The 10 Best Forensic Medicine Textbooks
This wiki has been updated 13 times since it was first published in July of 2018. Forensic medicine is not for the faint of heart -- professionals in the field are responsible for performing accurate autopsies and investigating suspicious, and sometimes gruesome, deaths. If you’re looking to work in this area or are fascinated by postmortems, you’ll gain a solid grounding from one of the textbooks on our list, all of which offer in-depth information and instructive visuals. When users buy our independently chosen editorial selections, we may earn commissions to help fund the Wiki.
April 02, 2020:
Forensic medicine covers a lot of ground and incorporates a multitude of sub-disciplines, so textbooks on the subject must be rigorous and detailed whether niche or complete. They need to be visual, easy to read, free of unnecessary jargon, and filled with helpful case studies and up to date data. We also wanted books that would help legal professionals and law enforcement, as well as supplement medical textbooks for future nurses and doctors.
Our selection was curated with this criterion in mind, with comprehensive references like Spitz and Fisher's Medicolegal Investigation of Death, books for the layperson, such as Death Investigation: An Introduction, and tomes meant for professionals in the field like Gunshot Wounds and Clinical Forensic Medicine. Outside of that, you'll also find handy supplements perfect for expanding your working knowledge, like The Color Atlas of Forensic Medicine and Pathology and Estimation of the Time Since Death.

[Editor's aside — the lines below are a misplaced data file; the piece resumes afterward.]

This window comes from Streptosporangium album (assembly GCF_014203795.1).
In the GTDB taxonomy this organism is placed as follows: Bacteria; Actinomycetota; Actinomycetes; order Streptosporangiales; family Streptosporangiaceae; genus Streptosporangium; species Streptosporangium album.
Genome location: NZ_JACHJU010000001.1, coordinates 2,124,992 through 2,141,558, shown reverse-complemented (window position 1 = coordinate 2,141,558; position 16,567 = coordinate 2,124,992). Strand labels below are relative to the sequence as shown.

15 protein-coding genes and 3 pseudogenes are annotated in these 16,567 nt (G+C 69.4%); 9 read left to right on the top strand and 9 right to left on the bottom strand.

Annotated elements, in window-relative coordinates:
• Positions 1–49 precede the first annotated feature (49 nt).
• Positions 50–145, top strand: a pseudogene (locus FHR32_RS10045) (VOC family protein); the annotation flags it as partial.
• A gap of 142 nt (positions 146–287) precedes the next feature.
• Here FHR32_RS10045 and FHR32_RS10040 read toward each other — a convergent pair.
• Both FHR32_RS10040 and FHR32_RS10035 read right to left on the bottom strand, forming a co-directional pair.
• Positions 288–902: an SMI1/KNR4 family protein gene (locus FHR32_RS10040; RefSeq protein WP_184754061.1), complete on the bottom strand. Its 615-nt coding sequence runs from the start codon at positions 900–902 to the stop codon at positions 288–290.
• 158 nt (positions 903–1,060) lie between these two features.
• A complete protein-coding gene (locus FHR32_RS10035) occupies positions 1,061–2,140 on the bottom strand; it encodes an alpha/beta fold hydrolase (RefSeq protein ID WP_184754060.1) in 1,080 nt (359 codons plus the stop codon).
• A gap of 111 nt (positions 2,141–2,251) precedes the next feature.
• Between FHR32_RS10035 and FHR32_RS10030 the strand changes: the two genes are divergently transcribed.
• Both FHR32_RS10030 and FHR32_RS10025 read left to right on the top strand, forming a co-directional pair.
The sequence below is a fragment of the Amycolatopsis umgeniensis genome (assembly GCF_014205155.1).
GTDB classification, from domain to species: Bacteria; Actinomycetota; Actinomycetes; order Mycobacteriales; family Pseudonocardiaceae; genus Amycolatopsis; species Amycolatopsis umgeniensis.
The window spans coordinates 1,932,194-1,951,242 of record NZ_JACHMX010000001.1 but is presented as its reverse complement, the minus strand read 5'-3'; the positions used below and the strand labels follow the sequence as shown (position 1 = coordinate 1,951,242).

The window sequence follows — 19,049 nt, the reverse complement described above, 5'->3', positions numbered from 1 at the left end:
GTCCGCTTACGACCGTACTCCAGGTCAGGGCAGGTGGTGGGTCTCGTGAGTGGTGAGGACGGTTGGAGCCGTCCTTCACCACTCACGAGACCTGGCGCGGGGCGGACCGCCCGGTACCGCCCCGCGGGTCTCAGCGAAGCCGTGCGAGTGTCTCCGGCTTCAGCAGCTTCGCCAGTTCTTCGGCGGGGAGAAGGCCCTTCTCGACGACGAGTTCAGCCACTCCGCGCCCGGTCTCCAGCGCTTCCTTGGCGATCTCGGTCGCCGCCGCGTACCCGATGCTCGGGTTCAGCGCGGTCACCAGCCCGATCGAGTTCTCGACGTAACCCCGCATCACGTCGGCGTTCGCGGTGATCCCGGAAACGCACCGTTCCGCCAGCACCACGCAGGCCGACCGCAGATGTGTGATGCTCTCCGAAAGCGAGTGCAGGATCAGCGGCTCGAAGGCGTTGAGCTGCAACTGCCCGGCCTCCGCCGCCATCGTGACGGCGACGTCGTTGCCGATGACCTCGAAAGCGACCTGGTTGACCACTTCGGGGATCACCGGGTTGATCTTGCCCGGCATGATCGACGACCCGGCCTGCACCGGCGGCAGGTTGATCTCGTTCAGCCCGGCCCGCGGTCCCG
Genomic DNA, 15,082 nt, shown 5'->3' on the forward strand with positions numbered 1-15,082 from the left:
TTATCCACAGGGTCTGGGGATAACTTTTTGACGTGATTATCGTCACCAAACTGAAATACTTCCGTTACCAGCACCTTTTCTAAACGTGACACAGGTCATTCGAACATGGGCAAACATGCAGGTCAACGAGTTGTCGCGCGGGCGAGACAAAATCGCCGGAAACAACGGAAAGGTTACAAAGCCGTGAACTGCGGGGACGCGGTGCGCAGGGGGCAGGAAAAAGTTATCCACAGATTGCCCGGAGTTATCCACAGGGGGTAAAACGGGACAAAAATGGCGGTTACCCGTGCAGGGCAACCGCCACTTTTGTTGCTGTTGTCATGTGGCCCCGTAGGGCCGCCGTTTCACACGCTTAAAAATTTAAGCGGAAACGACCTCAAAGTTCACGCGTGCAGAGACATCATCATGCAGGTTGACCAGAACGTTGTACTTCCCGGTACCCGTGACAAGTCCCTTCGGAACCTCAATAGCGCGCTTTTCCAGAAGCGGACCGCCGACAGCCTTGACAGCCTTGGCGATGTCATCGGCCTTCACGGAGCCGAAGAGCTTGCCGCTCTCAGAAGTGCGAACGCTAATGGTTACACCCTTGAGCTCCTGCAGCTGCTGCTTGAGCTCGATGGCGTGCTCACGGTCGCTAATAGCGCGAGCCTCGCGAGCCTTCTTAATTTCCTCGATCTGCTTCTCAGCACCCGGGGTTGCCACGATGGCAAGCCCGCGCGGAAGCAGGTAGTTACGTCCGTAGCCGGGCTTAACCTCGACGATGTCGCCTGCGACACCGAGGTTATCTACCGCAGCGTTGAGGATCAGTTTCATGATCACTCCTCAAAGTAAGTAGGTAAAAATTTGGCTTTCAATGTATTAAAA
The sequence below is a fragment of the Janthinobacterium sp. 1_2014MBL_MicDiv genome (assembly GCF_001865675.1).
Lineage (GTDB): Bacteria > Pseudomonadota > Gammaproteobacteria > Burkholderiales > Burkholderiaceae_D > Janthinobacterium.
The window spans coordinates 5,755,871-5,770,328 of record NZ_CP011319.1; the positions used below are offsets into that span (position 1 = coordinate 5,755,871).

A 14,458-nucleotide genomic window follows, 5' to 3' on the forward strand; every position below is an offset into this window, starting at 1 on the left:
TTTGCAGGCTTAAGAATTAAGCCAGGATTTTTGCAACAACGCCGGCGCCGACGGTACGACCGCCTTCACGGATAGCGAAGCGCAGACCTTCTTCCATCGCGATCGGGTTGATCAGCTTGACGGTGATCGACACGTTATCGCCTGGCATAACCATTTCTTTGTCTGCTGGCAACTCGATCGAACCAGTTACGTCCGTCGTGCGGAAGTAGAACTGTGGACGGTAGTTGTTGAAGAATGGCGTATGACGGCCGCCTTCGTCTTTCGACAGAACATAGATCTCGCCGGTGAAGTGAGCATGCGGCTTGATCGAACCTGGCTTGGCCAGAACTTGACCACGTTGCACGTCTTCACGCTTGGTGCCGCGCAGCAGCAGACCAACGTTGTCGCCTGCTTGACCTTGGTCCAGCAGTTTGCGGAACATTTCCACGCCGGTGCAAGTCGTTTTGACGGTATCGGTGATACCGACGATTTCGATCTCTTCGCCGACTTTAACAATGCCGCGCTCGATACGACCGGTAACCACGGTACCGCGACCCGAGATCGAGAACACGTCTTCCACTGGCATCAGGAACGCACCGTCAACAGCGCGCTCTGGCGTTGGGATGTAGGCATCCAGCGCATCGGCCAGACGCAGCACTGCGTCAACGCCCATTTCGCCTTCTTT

Our latest update saw the removal of Fundamentals and Perspectives, which, despite being an informative and well-rounded text, has a lot of crossover with the more up-to-date Clinical Forensic Medicine. We filled the vacancy with another ultra-comprehensive addition, The Handbook of Forensic Medicine. This 1,000-plus page volume takes a holistic approach and covers diverse aspects of forensic medicine to paint an extremely inclusive picture for the serious student.
As of the writing of this note, all selections have been updated to their most current iterations.
The National Association of Medical Examiners The National Association of Medical Examiners, also known as NAME, was founded in 1966 and is the premier professional organization for medical examiners, forensic pathologists, and medicolegal affiliates and administrators. Members benefit from a wealth of resources, such as an online subscription to the American Journal of Forensic Medicine and Pathology, committee participation, information on developing autopsy standards and ongoing research, and much more. thename.org